3. Relax your fingers slightly and slide the stick to the left until your thumb and forefinger are clamping the stick at about its mid-point. The thumb should not be bent nor rigidly straight. All your fingers should be curved slightly inwards with the middle finger in contact with the underside of the stick and the nail of the middle finger protruding towards your body. The third (ring) finger should be in line with the middle finger but its nail should protrude beyond the middle finger towards your body.

4. Now, take the other stick with your left hand and let the thick end rest on the protruding part of the ring finger of your right hand. Slide the stick towards the right, touching the tip of the middle finger and passing under the thumb until the thick end rests at the base joint of your forefinger. This is the stationary position of this stick, and it should be roughly parallel to the first stick.

5. Alternately bend and extend your forefinger and middle finger, letting the first stick pivot at the thumb. The thin tip of the moving stick will touch that of the stationary stick when you bend the two fingers. Don’t hold the sticks rigidly. Hardly any pressure or strength is needed to grasp things at the tip of the chopsticks.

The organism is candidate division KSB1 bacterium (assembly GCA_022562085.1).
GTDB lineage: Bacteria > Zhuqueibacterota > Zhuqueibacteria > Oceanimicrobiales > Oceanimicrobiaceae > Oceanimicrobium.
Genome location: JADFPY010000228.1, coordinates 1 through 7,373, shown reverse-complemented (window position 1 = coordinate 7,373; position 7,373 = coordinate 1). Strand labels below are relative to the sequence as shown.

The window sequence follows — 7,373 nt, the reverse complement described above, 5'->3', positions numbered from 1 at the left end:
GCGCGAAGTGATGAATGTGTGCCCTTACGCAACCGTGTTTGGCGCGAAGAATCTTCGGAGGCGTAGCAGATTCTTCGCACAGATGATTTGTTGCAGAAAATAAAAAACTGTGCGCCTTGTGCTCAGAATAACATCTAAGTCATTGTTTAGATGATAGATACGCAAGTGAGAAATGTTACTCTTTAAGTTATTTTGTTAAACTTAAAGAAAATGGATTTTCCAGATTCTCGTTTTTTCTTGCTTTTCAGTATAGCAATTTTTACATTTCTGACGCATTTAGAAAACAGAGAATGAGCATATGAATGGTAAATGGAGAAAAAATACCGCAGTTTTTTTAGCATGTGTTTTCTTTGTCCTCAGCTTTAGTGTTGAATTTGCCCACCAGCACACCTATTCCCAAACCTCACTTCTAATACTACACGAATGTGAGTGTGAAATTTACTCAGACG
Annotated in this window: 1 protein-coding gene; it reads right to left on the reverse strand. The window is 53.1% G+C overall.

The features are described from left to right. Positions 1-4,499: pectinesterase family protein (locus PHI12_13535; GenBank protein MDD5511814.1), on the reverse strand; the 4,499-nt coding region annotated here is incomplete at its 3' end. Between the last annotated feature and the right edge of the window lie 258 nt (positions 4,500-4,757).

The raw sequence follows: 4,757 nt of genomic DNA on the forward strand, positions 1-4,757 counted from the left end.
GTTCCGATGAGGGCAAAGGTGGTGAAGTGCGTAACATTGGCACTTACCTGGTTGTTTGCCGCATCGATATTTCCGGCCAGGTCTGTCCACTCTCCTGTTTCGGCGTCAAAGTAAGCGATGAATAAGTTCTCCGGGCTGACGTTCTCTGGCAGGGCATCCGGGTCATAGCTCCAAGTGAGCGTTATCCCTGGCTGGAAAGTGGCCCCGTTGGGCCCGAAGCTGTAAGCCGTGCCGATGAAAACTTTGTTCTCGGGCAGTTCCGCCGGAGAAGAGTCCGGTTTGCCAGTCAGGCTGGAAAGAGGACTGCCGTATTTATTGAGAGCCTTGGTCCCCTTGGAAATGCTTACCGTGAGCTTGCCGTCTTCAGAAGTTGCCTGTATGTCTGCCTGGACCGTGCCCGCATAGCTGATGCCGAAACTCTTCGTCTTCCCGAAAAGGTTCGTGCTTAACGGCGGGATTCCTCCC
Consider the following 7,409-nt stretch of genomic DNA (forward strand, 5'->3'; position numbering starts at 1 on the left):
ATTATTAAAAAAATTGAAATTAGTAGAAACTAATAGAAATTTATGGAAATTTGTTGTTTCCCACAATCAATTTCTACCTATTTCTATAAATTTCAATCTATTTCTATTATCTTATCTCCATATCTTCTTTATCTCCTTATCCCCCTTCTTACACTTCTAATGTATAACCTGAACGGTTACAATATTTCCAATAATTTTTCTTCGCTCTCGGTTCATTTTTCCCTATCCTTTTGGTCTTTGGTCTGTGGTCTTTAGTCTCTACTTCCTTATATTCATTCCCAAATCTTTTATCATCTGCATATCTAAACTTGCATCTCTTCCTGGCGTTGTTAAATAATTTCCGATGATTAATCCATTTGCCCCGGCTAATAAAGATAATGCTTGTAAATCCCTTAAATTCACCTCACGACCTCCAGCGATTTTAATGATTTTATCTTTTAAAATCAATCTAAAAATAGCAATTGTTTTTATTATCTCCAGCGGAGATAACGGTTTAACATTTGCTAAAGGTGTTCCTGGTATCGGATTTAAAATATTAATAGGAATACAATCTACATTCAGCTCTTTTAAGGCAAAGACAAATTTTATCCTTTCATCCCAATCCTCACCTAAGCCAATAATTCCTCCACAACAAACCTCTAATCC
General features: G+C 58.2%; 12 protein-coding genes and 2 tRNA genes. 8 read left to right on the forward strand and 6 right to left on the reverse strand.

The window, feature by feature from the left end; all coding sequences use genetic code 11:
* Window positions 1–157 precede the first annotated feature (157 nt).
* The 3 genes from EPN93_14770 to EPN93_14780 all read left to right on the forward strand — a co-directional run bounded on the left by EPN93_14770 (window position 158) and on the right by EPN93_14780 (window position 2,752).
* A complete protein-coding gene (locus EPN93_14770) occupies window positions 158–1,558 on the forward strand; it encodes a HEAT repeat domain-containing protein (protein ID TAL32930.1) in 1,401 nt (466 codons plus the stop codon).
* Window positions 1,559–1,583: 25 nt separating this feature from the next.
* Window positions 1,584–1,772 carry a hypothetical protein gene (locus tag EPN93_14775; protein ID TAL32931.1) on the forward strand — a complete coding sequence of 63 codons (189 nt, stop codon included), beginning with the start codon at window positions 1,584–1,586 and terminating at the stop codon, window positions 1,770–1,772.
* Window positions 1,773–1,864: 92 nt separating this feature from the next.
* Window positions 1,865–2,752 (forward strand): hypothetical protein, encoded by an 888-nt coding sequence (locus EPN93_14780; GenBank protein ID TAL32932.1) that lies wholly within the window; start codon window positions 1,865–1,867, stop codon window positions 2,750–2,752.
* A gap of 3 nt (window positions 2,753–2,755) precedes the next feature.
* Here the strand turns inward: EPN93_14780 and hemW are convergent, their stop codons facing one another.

How To Rest Chopsticks

Now that you have gone to all the effort of picking them up, ultimately you will be forced to relinquish your chopsticks… but be careful! Don’t fall into the slovenly habit of simply placing them on top of a dish or plate. Instead you should place them on a chopstick rest. If one is unavailable you can lean them against the right edge of your dining tray. Alternatively, you can make a substitute rest using the paper sheath that covered them when you received them. Do this by folding the sheath into a triangular shape, resting your chopsticks on the fulcrum.

After finishing your meal, unfold the paper sheaf and place your chopsticks back inside, leaving them on your dining tray or next to your plate. For an extra flourish of courtesy you might also take time out to fold the bottom of the sheaf at the corner to let others know that they have already been used, this avoids the nightmare scenario in which an unwitting diner attacks their succulent meal with a pair of soiled eating utensils.